In the era of COVID-19, as the world is awaiting a vaccine that will formally bring the pandemic to a close worldwide and consign it to the realm of the ill-remembered past, a lot of traditions are looking to make their virtual/digital debuts. Everything from parades to trick-or-treating to Black Friday doorbusters to Santa Claus himself are getting a virtual makeover to make them safer and more socially distanced.
Here are how some traditions are getting social-distancing makeovers for 2020:
Keeping Halloween’s Spooky Spirit Alive With Drive-Thrus
Halloween ranks second only to Christmas in terms of holidays beloved by children. The combination of costumes and candy is hard to beat, especially when adding such traditions as carving pumpkins, visiting haunted houses and playing pranks on the unsuspecting.
But while costumes, candy and carving are all relatively safe this holiday season, haunted houses face the unique difficulty of providing exactly the wrong kind of scary experience this season: being trapped in enclosed spaces with strangers.
But since haunted houses aim to give people a light scare instead of making them actually fear for their lives, the tradition is getting a makeover this season, in the form of drive-thru haunted houses.
These have started popping up worldwide for those who want to be scared from within the safety of their own cars. It’s not a wholly new idea for 2020, but it’s one that’s surging in popularity.
“Imagine your car pulling up into a dark alley, turning off your engine and being just completely powerless as you’re surrounded by creatures,” Atilio Jamerson, entertainment director for Urban Legends of Southern California, said during a recent interview. “We’ll incorporate props, lighting, music … it’s just a way for us to get really creative and do things we’ve never done before.”
Urban Legend noted that the attraction’s actors like the upgrade, as the format allows them to be more over-the-top in their movements and creative in how they reach out to scare customers.
But those who are worried that locking their kids in a car surrounded by monsters in the dark might be too intense needn’t fear. Most haunted drive-thrus are advertising “daytime” versions that are less scary.
Bringing Back Physical Holiday Presents
Many December holiday traditions will have to fall by the wayside this year because of COVID-19.
For instance, the Nutcracker ballet has been canceled for the year in many U.S. locations, while many communities are nixing community tree-lighting ceremonies. Malls nationwide are also deciding that Santa won’t be stopping by for photo opportunities with kids.
But at least one big tradition is making a return in 2020: giving people actual items instead of “experiences” for Christmas.
“In the past couple of years, we’ve seen a significant shift to gifting experiences: sporting events, trips, concerts,” Natalie Kotlyar, head of the retail practice at consulting firm BDO, told the Post. “This year, we’re going to be moving away from that back to more traditional gifts like electronics and toys.”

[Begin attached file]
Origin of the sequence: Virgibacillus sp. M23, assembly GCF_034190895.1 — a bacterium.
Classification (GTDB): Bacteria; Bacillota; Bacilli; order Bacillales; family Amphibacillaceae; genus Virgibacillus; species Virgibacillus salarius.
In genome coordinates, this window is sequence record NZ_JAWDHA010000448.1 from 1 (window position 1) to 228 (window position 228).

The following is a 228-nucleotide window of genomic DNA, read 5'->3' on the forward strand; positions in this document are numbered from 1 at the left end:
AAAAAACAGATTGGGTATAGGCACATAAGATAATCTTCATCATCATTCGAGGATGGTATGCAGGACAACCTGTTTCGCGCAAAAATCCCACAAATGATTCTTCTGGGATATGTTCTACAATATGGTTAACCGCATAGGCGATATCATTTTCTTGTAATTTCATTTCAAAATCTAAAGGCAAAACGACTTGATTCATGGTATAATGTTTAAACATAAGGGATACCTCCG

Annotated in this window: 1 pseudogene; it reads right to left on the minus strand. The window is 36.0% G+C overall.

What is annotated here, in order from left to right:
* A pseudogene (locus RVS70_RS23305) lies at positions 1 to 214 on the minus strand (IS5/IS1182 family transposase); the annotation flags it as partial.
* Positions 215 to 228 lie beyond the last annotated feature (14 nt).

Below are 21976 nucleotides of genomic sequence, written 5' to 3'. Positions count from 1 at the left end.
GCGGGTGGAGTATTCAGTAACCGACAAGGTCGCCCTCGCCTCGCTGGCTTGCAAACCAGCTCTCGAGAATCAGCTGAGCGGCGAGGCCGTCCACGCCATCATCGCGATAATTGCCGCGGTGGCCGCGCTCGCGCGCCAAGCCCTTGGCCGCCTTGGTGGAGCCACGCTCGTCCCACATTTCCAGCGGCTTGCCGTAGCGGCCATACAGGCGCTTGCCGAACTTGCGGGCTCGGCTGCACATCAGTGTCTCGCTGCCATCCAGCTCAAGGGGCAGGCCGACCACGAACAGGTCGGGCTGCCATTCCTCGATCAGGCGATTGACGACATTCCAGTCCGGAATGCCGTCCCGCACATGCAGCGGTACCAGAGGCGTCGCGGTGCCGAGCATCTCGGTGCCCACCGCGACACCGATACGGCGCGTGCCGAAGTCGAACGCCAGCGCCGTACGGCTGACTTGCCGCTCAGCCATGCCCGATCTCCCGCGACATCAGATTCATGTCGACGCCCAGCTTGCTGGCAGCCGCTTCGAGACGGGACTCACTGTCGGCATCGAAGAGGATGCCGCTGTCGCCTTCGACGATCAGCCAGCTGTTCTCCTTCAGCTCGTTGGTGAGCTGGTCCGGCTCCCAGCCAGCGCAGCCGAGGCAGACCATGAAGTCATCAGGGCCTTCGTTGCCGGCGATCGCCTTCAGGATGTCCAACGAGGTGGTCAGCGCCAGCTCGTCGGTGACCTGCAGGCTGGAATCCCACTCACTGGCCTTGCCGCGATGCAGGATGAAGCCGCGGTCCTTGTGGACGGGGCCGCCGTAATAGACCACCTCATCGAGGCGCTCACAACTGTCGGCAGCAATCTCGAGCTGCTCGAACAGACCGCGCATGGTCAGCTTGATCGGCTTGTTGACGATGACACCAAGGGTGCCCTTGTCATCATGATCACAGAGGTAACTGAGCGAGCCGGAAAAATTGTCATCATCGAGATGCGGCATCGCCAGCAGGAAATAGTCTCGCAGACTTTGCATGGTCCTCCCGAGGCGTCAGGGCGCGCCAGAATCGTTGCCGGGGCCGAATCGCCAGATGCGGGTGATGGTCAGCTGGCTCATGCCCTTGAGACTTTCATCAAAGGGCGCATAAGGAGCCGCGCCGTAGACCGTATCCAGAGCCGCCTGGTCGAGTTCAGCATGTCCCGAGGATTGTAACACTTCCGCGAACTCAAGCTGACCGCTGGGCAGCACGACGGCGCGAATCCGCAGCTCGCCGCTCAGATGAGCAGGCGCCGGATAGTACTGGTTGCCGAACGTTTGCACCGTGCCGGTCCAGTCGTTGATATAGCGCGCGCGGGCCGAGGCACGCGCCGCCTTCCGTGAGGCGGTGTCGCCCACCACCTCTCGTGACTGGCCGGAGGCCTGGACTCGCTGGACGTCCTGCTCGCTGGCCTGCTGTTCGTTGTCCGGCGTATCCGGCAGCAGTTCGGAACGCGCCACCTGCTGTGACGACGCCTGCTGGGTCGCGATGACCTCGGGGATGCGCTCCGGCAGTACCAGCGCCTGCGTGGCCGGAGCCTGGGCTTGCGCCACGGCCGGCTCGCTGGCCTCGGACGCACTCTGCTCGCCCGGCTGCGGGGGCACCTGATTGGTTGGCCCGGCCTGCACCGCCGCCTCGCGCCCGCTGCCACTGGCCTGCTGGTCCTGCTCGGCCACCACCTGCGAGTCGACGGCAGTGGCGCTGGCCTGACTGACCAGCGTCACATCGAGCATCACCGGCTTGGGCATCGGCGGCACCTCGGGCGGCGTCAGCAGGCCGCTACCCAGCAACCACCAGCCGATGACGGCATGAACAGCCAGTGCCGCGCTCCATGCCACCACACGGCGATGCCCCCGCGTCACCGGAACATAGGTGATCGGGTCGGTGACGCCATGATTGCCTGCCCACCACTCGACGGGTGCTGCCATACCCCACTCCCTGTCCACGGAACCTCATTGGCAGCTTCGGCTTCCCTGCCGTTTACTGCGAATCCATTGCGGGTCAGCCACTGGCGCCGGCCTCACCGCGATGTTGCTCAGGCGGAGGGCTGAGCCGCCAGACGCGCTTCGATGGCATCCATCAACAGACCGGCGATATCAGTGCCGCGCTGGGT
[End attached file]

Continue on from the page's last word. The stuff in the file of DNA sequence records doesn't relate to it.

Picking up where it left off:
And we won’t just be buying each other more stuff, but will often be buying bigger, better and more expensive stuff. Toymaker MGA Entertainment’s CEO Isaac Larian told the Post that while his company’s sales are down some 20 percent overall, its Little Tikes line of high-end ride-on toys, trampolines and outdoor playsets is booming.
“Families aren’t going to the movies or the theater or to Disneyland, so they’re using that money for entertainment at home,” Larian said. “Whether it’s slides, bouncers or playhouses, we can’t keep them in stock.”
The New Macy’s Thanksgiving Day Parade
It’s been a big year of reimagining holiday traditions for the team at Macy’s.
For the Fourth of July, the company scrapped its usual big New York City fireworks display in favor of staging smaller, five-minute mini-displays all over the city to discourage crowds from gathering in one location.
Similarly, Macy’s has confirmed that its traditional Thanksgiving Day parade will go on – but in a "reimagined" way. "Following our successful, safe and innovative production of Macy's Fourth of July Fireworks, it is our intention to similarly reimagine Macy's Thanksgiving Day Parade this November," Macy's said on its website. "Stay tuned for more details later this fall."
How exactly one breaks up an iconic parade and spreads it out to make it less centralized is an interesting question – and one that Macy’s hasn’t answered. But New York Mayor Bill de Blasio did have some ideas when he announced the modified parade earlier this week.
According to de Blasio, some of the parade will likely be virtual, while other parts will involve “small, in-person pieces” spread throughout the city.
“It's not going to look at all, of course, like what we are used to," de Blasio said, according to reports. "But the important thing is the traditions will be kept in some way."
Are These Permanent Shifts?
Have we seen the last full-scale Macy’s Thanksgiving Day parade or Fourth of July fireworks display? Will walk-through haunted houses become passe?
Almost certainly not. We imagine that big parades, traditional haunted houses and Christmas family trips to Disney will all make a comeback eventually.
But until then, we have to hand it to the innovators to find ways to keep traditions alive – even when COVID-19 is halting our ability to gather in groups.